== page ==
The history of Lilian Jackson Braun is perhaps as exciting and mysterious as her novels. Between 1966 and 1968, she published three novels to critical acclaim: The Cat Who Could Read Backwards, The Cat Who Ate Danish Modern, and The Cat Who Turned On and Off. In 1966, the New York Times labeled Braun, "the new detective of the year." Then, for reasons unknown, the rising mystery author disappeared from the publishing scene. It wasn't until 1986 that Berkley Publishing Group reintroduced Braun to the public with the publication of an original paperback, The Cat Who Saw Red. Within two years, Berkley released four new novels in paperback and reprinted the three mysteries from the sixties. Since then, G.P. Putnam's Sons has published seventeen additional novels in the Cat Who series. Braun passed away in 2011.
In this tame, nonmysterious mystery, bucolic Pickax City, in Moose County (``400 miles north of everywhere'') is first disrupted by vandalism, then by murder. When Harley Fitch, vice-president of the Pickax Bank, and his wife, Belle, are found shot to death, police chief Brodie, a bagpipe-playing Scotsman, thinks that vandals, from neighboring, low-class Chipmonk are responsible. After three of the suspects die in a car accident, the case is effectively closed. But Jim Qwilleran (``former journalist, now heir to the Klingenschoen fortunea big man about 50, with graying hair, bushy moustache and doleful expression'') doesn't agree. Involved though he is in starting up a newspaper, juggling several platonic romances, redecorating his house and spoiling his Siamese cats, Koko and Yum Yum, he finds time to snoop around. He doesn't discover anything, except for the spotted pasts of the deceased. Eventually, the killer attacks Qwilleran and his identity is made known; there are no clues, no logical way for the reader to figure out whodunit. The author's device of introducing every scene with stage directions, and her reliance on stereotypical characters, may bore even the readers who find Koko and Yum Yum as irresistible as Braun ( The Cat Who Knew Shakespeare , The Cat Who Played Post Office ) does. Mystery Guild featured alternate. (September)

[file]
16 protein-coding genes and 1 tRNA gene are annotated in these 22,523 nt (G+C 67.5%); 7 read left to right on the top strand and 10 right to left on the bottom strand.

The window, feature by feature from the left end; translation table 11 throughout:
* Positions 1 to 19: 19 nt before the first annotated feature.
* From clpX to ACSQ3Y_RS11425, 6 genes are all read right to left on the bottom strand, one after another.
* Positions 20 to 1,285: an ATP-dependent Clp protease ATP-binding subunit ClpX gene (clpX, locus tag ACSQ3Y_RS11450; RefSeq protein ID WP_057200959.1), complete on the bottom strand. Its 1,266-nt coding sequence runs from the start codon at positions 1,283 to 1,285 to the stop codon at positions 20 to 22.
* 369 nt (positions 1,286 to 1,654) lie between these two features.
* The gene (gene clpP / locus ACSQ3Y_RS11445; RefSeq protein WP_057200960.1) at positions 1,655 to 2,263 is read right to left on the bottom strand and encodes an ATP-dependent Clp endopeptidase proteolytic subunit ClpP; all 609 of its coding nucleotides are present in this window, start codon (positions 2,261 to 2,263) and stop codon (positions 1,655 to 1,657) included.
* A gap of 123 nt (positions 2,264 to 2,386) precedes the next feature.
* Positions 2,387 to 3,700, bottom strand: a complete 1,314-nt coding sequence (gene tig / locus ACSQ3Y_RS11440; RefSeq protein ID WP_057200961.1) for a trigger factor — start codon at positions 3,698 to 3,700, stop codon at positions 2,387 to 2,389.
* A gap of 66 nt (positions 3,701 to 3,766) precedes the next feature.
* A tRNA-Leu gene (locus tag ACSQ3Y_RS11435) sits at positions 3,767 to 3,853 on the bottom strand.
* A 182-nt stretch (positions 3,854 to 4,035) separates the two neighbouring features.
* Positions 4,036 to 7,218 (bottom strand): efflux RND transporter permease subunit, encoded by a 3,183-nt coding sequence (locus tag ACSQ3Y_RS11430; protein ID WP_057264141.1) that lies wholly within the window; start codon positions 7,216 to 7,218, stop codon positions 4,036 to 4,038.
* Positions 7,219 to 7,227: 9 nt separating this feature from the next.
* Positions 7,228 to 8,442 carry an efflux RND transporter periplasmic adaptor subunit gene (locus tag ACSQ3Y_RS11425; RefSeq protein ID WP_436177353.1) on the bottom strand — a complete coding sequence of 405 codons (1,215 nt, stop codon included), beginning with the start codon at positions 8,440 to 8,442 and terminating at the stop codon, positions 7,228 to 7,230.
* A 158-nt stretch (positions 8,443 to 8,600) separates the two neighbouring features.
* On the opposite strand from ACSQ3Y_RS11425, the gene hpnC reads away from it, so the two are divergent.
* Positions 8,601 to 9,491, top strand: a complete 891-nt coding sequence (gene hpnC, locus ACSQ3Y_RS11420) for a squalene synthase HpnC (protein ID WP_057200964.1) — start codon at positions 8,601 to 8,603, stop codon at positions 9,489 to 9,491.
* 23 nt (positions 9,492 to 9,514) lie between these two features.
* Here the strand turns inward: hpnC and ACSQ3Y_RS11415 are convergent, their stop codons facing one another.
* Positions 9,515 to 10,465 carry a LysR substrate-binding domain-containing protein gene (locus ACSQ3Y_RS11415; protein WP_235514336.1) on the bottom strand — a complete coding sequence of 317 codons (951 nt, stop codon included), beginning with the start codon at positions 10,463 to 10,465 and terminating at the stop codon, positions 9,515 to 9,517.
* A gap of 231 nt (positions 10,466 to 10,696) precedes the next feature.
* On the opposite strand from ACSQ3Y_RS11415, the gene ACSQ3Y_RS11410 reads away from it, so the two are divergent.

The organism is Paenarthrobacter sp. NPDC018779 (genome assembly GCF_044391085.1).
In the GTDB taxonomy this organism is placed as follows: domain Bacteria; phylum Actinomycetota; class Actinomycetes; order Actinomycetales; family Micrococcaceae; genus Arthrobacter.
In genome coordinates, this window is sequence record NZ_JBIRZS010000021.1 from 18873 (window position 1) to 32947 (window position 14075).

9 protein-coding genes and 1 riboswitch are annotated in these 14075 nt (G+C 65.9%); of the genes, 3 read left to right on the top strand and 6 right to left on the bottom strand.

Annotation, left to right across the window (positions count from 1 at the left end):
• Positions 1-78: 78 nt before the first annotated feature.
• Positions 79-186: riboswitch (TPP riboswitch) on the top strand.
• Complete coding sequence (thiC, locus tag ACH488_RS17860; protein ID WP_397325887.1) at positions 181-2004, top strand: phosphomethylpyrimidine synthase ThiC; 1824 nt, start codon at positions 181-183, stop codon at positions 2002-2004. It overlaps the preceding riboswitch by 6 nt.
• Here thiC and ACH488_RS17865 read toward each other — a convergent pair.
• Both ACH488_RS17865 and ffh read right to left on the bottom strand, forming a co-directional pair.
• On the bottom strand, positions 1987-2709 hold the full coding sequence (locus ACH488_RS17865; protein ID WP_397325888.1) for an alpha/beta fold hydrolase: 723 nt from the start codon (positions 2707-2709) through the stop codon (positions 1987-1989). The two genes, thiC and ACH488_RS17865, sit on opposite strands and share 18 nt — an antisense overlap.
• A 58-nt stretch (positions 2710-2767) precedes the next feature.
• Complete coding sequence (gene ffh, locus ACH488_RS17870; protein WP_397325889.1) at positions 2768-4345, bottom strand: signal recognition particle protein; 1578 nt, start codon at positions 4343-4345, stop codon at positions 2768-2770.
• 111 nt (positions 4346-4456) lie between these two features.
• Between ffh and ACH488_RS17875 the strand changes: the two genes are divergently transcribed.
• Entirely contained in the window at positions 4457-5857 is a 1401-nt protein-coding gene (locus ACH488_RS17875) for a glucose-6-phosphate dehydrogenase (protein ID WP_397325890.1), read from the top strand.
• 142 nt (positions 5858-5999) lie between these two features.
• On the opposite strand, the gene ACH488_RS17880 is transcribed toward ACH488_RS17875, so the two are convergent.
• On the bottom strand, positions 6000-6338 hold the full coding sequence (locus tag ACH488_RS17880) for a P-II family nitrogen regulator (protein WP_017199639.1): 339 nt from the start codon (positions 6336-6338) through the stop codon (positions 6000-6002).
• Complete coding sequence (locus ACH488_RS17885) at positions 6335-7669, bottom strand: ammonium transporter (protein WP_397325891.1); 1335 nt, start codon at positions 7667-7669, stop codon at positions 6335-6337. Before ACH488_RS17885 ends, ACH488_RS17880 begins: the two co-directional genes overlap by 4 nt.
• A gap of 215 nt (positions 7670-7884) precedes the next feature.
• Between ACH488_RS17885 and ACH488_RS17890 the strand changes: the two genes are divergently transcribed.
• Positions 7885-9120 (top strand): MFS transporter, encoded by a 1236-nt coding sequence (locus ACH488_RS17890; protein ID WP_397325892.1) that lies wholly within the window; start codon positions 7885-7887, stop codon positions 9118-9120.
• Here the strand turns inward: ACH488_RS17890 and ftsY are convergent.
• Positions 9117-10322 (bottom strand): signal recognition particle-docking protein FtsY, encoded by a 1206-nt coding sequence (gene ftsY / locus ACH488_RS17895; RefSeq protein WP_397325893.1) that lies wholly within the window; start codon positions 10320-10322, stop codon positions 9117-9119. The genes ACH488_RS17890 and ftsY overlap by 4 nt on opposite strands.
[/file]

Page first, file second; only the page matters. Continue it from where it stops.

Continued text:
Praise for Lilian Jackson Braun and the Cat Who series
"A master of mystery."--People "Upbeat prose and amiable characters."--Publishers Weekly "The mix of crime and cats [is] catnip to readers who like both."--Chicago Sun-Times "Braun keeps both paws on the side of charming."--Los Angeles Times